As Gatineau moves forward with its plan to build multi-pad ice skating facilities, and demolish older neighbourhood ice rinks, Ottawa’s neighbour is squashing diversity in hockey, skewering the 15 minute neighbourhood concept, muffling creativity, and ending a Canadian tradition.
What’s more, national statistics show that this trend could be sweeping the country. Many communities, coast to coast to coast, share one commonality: the local barn. For residents who have their arena — even the drafty ones in need of repair — the neighbourhood arena holds a special place in their hearts. Like the grocery store, it is a meeting point, sometimes more so than the community centre or the town hall. Parents, children, and residents of all ages converge at the arena; they play, talk about the weather and the Sens shortcomings, all while building a community.
But recently, in an effort to cut building and maintenance costs that total nearly $5 million, Gatineau is working with the private sector to regroup and centralize ice skating surfaces under big roofs. Examples include the Branchaud Brière Centre, which was built in 2013, and the Slush Puppie Centre that opened last year. These types of centres are growing in popularity; in Ottawa, there’s the three Sensplex rinks in the east, west, and north west. While residents are still able to gather in those multi-pad arenas, the feeling of belonging certainly differs. The intimacy of a small arena is absent in a large complex, where it’s not as easy to spot a familliar face, simply because there are more people coming and going. In short, the well-known characters often present in the stands, the canteen, or the pro-shop will be lost in the crowds.
The trend in the 1970s and 80s was to build arenas in residential neighbourhoods, the current one is to build large complexes with a minimum of two ice surfaces along major road arteries, serving a much larger population base. This is coupled with the demolition of aging community neighbourhood arenas, which are becoming more difficult and expensive to maintain, if they are not in a state of disrepair.
This developing situation forces an overwhelming number of users to drive to get to the rink. It certainly discourages active transportation and goes against the lauded 15-minute city urban concept that champions proximity and walkability. Walking to the local arena with one’s
gear, whether it’s for an early morning practice or to meet friends in the evening for public skating, might soon be a thing of the past.
This past fall, Gatineau shuttered the Robert-Guertin Centre in Old Hull, stripping away the only arena in its oldest neighbourhood. The municipality also plans to close the Beaudry, Baribeau, and Campeau arenas in the very near future. A 2017 commissioned municipal report
prepared by the firm Planifika recommends the demolition of eight of the then ten Gatineau arenas by 2027. To replace this lost ice-time, the city wants to build another sports complex in or near the Plateau suburb residents already rely on a vehicle to get around. For those who
don’t have a vehicle, ice skating sports will become even harder to afford.
A Canadian Problem?
Dealing with aging arenas is not unique to Gatineau. According to the most recent National Arena Census, conducted in 2005, of the 1,857 Canadian arenas analyzed, approximately 45 per cent of Canada’s rinks were already beyond their projected life expectancy. The report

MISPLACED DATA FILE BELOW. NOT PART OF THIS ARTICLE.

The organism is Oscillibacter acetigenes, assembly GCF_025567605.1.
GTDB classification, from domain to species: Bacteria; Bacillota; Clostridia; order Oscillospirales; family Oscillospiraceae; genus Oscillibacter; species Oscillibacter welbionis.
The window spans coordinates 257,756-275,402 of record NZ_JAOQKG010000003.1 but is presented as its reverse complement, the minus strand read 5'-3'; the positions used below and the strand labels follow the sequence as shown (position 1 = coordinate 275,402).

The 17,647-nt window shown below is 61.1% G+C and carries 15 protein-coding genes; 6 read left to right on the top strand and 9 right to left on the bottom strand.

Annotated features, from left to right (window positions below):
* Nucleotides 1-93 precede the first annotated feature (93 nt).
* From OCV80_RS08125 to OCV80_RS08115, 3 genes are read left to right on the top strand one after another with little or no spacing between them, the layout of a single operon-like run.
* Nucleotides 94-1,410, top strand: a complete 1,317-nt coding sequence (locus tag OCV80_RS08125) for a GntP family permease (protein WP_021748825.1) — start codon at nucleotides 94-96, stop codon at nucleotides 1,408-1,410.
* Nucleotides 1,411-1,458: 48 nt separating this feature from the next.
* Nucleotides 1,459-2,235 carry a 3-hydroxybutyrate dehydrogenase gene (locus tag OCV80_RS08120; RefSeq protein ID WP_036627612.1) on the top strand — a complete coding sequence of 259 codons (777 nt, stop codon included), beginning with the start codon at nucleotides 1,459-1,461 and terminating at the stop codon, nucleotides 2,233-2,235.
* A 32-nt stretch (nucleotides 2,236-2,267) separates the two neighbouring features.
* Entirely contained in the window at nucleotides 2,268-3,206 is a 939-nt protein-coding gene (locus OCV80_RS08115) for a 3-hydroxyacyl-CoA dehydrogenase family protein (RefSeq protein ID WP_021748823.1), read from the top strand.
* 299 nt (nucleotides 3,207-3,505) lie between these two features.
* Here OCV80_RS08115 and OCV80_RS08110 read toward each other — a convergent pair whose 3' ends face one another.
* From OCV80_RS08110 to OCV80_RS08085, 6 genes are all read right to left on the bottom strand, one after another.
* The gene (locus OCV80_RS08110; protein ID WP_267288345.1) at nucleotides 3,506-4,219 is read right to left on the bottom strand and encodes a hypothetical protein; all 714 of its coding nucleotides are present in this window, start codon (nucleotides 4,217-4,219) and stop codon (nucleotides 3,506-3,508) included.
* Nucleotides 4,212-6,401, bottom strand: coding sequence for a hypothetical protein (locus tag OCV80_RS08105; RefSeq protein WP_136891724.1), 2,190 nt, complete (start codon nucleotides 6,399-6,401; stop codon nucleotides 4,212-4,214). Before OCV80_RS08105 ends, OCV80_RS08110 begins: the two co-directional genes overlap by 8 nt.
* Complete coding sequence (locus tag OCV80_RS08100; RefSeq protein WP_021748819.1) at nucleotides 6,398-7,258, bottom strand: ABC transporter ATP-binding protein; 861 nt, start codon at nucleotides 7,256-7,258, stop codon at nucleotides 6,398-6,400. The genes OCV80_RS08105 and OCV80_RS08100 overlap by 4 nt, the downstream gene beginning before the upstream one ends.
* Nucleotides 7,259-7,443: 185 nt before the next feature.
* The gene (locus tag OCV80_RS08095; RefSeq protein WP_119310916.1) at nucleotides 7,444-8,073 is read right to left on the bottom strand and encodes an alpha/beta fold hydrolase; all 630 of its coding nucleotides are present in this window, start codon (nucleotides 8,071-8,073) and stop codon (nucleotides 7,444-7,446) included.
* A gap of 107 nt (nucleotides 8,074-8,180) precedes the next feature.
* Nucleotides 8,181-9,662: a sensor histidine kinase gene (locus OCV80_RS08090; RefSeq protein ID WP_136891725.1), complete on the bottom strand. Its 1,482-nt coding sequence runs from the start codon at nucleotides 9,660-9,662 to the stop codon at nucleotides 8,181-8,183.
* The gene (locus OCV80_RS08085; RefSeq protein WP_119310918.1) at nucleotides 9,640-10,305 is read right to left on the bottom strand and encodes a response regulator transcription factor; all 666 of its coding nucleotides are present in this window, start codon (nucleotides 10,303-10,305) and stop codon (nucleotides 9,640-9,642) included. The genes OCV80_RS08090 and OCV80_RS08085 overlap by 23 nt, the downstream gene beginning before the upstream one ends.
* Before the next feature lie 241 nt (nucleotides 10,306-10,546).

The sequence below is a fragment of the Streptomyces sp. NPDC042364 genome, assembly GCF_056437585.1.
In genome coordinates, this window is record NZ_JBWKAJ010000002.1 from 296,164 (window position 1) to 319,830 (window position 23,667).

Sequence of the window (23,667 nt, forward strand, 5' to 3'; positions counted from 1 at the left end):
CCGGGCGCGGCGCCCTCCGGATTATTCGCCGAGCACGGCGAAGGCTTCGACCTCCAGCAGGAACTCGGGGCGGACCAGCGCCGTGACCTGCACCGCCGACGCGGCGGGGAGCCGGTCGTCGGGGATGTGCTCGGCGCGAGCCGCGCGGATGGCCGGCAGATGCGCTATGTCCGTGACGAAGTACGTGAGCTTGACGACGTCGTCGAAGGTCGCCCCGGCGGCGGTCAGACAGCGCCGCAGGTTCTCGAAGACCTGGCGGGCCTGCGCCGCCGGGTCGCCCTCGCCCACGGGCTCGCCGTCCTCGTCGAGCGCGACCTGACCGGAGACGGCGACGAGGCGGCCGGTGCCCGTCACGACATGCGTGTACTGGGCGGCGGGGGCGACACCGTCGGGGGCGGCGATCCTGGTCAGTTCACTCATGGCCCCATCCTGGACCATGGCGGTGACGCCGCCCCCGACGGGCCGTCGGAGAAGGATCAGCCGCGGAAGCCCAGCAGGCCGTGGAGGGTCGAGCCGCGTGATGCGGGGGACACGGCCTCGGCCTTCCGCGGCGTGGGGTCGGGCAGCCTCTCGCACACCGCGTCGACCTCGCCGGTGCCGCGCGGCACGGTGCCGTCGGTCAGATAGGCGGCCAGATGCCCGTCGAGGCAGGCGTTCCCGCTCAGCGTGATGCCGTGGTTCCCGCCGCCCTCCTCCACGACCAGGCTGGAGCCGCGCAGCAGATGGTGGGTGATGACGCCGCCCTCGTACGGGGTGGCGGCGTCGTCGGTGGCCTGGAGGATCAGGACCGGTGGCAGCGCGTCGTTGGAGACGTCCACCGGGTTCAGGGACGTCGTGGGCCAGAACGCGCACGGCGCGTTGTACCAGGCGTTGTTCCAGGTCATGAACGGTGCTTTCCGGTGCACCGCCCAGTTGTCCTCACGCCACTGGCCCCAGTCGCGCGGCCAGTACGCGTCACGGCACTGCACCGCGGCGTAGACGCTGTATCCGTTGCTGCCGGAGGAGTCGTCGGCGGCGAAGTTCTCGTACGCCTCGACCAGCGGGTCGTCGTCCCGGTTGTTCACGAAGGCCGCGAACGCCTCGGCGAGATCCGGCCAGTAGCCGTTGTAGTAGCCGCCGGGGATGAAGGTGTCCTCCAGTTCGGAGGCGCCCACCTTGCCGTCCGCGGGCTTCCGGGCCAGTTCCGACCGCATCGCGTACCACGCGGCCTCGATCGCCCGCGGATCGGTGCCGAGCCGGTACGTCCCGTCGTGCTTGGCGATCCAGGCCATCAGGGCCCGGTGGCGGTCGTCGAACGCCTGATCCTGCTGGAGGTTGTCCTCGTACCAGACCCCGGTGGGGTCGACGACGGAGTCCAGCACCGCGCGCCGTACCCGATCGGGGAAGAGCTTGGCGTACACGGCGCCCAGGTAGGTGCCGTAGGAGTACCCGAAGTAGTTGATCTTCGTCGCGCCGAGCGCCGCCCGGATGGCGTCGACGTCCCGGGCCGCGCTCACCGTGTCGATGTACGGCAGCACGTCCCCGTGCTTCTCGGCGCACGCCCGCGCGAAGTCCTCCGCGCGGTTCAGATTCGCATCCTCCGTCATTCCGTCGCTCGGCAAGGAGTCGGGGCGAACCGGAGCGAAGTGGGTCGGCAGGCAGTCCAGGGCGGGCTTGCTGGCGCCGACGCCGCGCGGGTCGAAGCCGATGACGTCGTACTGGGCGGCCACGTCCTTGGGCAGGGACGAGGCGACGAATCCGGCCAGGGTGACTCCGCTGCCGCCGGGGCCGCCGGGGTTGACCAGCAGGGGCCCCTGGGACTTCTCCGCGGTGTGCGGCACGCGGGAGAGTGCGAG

states that an arena’s approximate life expectancy is 32 years. Of the 1,857 arenas included in the census, roughly 85 per cent are municipally owned, making their future overwhelmingly a municipal matter — and one that citizens can influence. The decision to relocate or demolish arenas is often one made by the municipal council.
Travelling is already a big barrier for new and low-income families to afford hockey. Racialized or marginalized community members looking to get into ice skating sports face a lot of barriers. In addition to the financial burden, there’s transportation: When a local arena closes, the extra travel time can stretch a family’s ability to support young players.
Having the arena outside residential neighbourhoods also makes those late night beer leagues less appealing. Travelling an extra 15 minutes one way to play a 11 p.m. game, instead of the short drive to
a local rink, can deter older players from playing Canada’s national winter sport.
When the local arena, as many have, outlived their usefulness, municipalities can regroup other municipal services, such as a library branch, a community centre, with the new arena. Creating adjacent commercial space to accommodate a gym, an eatery, or even a pub (selling the local brew of course) could be another way to generate funds to upkeep an arena. As most skaters rent the ice surface for an hour, there’s a steady flow of traffic; a commercial space in an arena could be seen as desirable for coffee shops, bakeries, and casual eateries. The
commercial rent can in return help with maintenance. This past September, construction began on a facility in Wasaga Beach that will house two rinks, a library, as well as meeting rooms. The mayor touted the project as an economic driver for local businesses, as tournaments
would bring customers to the surrounding businesses.
With a little imagination and creativity, decision-makers can find solutions to keep arenas nestled in different neighbourhoods and maintain the Canadian tradition of the local barn. If all else fails, there’s always the Hockeyville grand prize of $250,000 in arena upgrades. Better start working on that nomination, competition is fierce.